• Green Rising
  • Posts
  • 🚁 Heli view: Watch Africa’s next leapfrog

🚁 Heli view: Watch Africa’s next leapfrog

Climate action in Africa will no doubt require some heavy lifts. Take the hundreds of billions of dollars (!) that are projected for green hydrogen on the continent over the coming decades. 

  • But sometimes it’s the little things that make the real difference – and happen much faster. One of them is the Pay-as-you-go (PAYG) innovation, nay revolution.  

Head on: The problem it solves is an obvious one. Many Africans do not have enough capital to switch to cleaner and greener ways.

  • Individuals struggle to buy solar panels or clean cookstoves.

  • Few companies have upfront cash for electric vehicles or irrigation systems powered with renewable energy.

  • Plenty of climate solutions exist – but they’re not given away for free. 

Enter PAYG: What started as a workaround to onboard a few extra customers who lacked capital – has now become the single most popular innovation in the climate sector. 

How it works: The process is simple but was unthinkable at scale a decade ago. 

  • A provider of capital goods such as a company selling solar panels allows customers to pay in instalments rather than upfront. So far, so familiar. 

  • The difference is that the solar kit includes an off-switch linked to the mobile network that the provider can flick remotely if a customer fails to make payments. 

  • Thus customers’ equity in a device is frozen – unless and until they pay. Keeping devices on turns out to be an incredibly strong motivator to pay. 

  • Thus was born “pay as you go”, where delays in payment, due to common cashflow shortages in Africa, do not result in automatic default but merely a pause in service. 

The unlock: PAYG builds on the success of mobile phones as well as mobile money. 

  • Customers can make instant payments from their phones. 

  • And providers manage access to the half-paid devices online.

  • This became possible when Africans widely adopted mobile tech. 

Corporate interest: The solar sector is a major beneficiary. Before PAYG, solar customers had to pay for years' worth of energy upfront.

  • “By introducing PAYG – and creating the technology to enable it – we were able to make solar power affordable,” said Mansoor Hamayun, CEO of Bboxx, a solar kit provider.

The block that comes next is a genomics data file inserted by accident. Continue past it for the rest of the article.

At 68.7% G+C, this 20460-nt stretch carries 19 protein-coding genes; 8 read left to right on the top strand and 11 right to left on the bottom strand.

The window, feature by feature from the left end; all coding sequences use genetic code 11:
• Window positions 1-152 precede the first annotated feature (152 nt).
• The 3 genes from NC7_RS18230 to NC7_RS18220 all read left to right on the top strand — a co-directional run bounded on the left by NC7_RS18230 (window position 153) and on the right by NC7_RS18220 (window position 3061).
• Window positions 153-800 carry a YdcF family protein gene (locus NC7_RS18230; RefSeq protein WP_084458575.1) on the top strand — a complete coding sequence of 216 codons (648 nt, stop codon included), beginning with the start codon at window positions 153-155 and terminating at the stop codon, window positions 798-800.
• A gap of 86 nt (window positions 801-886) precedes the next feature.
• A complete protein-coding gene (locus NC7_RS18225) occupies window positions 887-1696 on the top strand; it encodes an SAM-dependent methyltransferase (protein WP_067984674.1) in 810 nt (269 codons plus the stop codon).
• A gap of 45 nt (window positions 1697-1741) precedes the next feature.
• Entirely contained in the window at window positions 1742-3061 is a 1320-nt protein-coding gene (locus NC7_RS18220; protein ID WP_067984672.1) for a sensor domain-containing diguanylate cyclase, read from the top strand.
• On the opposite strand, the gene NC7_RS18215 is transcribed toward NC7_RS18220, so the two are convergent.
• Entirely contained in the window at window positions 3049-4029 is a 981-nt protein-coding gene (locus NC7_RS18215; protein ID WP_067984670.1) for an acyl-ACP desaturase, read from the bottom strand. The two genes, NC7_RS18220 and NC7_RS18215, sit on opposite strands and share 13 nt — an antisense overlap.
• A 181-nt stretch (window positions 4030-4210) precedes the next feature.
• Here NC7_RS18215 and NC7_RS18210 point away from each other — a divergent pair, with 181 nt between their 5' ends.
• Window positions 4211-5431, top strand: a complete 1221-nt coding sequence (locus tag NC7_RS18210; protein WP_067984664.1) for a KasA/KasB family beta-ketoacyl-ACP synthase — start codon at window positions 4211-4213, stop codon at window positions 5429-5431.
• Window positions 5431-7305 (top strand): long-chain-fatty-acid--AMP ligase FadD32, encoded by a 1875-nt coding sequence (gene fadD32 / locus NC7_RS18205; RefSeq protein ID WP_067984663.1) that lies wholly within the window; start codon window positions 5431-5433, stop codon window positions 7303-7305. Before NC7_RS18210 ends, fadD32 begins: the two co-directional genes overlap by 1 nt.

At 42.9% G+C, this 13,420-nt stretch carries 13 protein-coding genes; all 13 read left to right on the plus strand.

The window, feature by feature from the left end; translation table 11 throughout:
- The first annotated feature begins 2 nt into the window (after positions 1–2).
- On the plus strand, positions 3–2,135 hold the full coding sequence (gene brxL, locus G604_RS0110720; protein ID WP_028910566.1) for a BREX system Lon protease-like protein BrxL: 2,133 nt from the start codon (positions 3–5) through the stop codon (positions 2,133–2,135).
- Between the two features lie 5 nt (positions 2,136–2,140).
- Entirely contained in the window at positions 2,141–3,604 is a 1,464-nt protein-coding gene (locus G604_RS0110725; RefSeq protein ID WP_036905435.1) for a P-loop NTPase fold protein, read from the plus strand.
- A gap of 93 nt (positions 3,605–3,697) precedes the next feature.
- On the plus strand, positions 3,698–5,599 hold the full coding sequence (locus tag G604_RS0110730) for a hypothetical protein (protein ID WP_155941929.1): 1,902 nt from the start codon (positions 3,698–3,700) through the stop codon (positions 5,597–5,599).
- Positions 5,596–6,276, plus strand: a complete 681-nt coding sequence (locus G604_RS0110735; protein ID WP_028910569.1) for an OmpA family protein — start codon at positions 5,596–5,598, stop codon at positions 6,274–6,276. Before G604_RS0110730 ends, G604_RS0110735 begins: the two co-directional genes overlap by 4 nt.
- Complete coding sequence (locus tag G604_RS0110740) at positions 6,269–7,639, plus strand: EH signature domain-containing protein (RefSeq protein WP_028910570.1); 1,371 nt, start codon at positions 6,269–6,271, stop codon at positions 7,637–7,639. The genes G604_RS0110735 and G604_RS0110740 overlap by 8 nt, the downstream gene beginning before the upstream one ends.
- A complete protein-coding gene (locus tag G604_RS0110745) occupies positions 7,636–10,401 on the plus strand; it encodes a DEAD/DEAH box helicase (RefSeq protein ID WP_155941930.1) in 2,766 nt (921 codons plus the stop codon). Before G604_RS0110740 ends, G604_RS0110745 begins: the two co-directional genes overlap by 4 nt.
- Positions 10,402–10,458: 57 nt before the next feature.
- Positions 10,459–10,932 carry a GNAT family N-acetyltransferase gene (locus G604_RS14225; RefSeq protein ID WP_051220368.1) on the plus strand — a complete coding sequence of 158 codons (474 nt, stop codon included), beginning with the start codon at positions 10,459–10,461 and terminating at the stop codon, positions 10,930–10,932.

• Clean cooking is another popular application. Few households can afford a complete refill of clean gas bottles at an up-front cost of $20. 

  • PAYG allows them to pay only for the amount of gas used.

The impact: PAYG now represents 37% of global solar kit sales. Last year, 1.7 million new PAYG kits were installed, worth $200 million, avoiding more than 100 million metric tons of CO2.

  • Sun King has doubled installations in two years, with most of its 23 million customers opting for PAYG. 

More funding: The success of PAYG has unlocked capital, drawing in investors. Two of the highest funded African startups, M-Kopa and Sun King, rely on the system.

  • PAYG combines impact, profitability and risk diversification, said Patrick Walsh, CEO of Sun King. 

  • Repayment rates for the $900 million of credit it extended to customers is unusually high. 

  • And the simplicity of a system relying on mobile infrastructure makes for fast deployment and scaling.  

  • “Mobilising capital had been difficult. But with a strong track record, we’re starting to see capital flow into the PAYG energy market in Africa,” said the BBoxx CEO. 

Challenges ahead: There are a few hurdles to overcome. 

  • “The locking mechanism may be tempered with by users who want to bypass payment,” said Max Garnick, an independent consultant. “Network accessibility in rural areas can also be challenging.” 

  • “Varying regulatory frameworks across countries can complicate implementation,” said Tonye Irims, CEO of WiSolar, a provider. “Companies must navigate local laws related to financial services, energy provision and consumer protection.”

Future plans: The vibe in the sector though is upbeat. The Bboxx CEO said, “There is almost unlimited scope to expand this into other markets.”

Get the full story...

This content is free, but you must be subscribed to continue reading. Cancel anytime.

Already a subscriber?Sign In.Not now